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On Thursday, the sports world celebrated the return of Major League Baseball with a double-header broadcast on ESPN. On Monday, two games were cancelled because of the coronavirus.

That’s how quickly things can change during a pandemic. There has been no word on whether or not the season will be suspended or postponed, but there are certainly no shortage of questions from those around the league and the fans watching from home.

The Miami Marlins took two games of a three game series against the Philadelphia Phillies with a win on Sunday, despite being short-handed because of players that had tested positive for coronavirus shortly before the season began. On Sunday it was only four players. The next day it was 14. They aren’t the only team in the league to have positive cases.

The Marlins cancelled their game with the Baltimore Orioles in the fallout. That same day, the Phillies cancelled their game with the New York Yankees because of the news from Marlins’ camp.

The MLB is in a fragile state now, having already postponed opening day from mid-May to the last week in July. How many cases will cause it to shutdown again and how many teams will forfeit games before that decision is made?

Meanwhile, the NBA is set to resume this week. Players, coaches, team staff, reporters and other gamely staff are in a bubble in Orlando. You have to be tested to enter, quarantine for a certain period once you’re in and then be regularly tested to be eligible to play.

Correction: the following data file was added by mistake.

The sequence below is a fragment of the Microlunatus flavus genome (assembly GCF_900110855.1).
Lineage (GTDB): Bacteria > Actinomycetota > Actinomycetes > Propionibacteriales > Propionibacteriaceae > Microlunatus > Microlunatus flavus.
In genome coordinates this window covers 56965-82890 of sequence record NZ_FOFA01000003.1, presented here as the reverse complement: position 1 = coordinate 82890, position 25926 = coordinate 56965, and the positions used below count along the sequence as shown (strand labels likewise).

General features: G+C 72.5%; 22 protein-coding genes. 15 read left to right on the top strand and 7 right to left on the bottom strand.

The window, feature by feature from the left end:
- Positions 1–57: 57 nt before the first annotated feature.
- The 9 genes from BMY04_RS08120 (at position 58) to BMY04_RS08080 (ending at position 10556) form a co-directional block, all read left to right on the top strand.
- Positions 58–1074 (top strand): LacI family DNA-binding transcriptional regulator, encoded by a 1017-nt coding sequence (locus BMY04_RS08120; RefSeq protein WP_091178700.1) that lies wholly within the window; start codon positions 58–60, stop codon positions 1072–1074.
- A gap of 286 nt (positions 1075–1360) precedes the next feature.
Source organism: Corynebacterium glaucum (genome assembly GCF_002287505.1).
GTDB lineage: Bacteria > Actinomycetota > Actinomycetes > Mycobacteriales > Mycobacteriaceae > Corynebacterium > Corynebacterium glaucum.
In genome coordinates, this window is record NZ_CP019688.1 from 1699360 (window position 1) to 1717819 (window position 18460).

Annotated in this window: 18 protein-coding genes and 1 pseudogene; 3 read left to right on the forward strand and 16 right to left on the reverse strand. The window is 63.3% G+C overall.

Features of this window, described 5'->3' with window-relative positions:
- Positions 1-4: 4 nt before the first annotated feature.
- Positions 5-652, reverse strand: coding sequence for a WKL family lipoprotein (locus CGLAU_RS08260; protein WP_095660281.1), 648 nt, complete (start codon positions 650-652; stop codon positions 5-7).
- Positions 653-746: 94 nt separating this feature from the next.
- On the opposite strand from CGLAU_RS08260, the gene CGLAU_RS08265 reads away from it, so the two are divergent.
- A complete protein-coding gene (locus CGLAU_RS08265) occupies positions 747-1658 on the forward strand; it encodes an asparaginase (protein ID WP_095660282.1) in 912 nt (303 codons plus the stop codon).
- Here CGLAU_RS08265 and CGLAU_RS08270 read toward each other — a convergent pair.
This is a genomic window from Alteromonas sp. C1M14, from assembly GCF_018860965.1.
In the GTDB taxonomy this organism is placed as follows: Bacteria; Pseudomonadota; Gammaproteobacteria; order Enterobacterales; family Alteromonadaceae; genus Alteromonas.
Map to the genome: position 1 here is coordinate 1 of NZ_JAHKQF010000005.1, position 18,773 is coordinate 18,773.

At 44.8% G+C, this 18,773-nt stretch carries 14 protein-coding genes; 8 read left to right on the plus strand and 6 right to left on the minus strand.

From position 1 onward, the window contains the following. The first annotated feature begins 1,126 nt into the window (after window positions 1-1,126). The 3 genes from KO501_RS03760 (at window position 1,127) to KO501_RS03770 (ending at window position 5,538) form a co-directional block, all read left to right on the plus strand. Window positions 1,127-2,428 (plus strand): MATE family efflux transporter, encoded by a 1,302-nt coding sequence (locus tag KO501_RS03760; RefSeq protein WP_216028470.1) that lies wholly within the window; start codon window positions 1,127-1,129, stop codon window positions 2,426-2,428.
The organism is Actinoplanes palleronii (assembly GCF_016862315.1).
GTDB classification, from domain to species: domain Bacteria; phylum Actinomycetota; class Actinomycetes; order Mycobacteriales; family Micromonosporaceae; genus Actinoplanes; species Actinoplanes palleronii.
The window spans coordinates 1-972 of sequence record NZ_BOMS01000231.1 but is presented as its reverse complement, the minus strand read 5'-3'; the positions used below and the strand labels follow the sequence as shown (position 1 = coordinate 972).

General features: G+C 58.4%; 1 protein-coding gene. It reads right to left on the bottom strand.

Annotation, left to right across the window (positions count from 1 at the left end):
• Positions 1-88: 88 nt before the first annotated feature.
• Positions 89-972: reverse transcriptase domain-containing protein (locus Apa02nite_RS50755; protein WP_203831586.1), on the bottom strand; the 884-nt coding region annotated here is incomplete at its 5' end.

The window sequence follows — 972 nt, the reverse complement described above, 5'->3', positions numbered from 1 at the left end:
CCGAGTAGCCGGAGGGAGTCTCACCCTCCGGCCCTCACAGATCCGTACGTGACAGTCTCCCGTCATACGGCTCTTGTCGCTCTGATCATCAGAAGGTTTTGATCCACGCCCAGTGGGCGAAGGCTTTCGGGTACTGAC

A similar process worked for The Basketball Tournament (TBT) recently. There were no positive cases of coronavirus inside their bubble. The NBA has yet to have a positive case in its bubble.

Major League Soccer also returned with a bubble format, where all teams are located and play games in a closed-off area. Some teams withdrew from competition because some athletes reported positive cases.

It works because it’s isolated. There is too much travel associated with even an abbreviated baseball season. The National Football league could run into a similar issue later this fall.

Baseball was fun to watch for a week, but I’m not sure 60 games in 66 days is feasible, at least not if the teams aren’t moved to one designated location. The coronavirus is too much of a threat.

Luke Creasy is a reporter for HD Media. Follow him on Twitter and Facebook @HDcreasy or reach him by phone at 304-526-2800.

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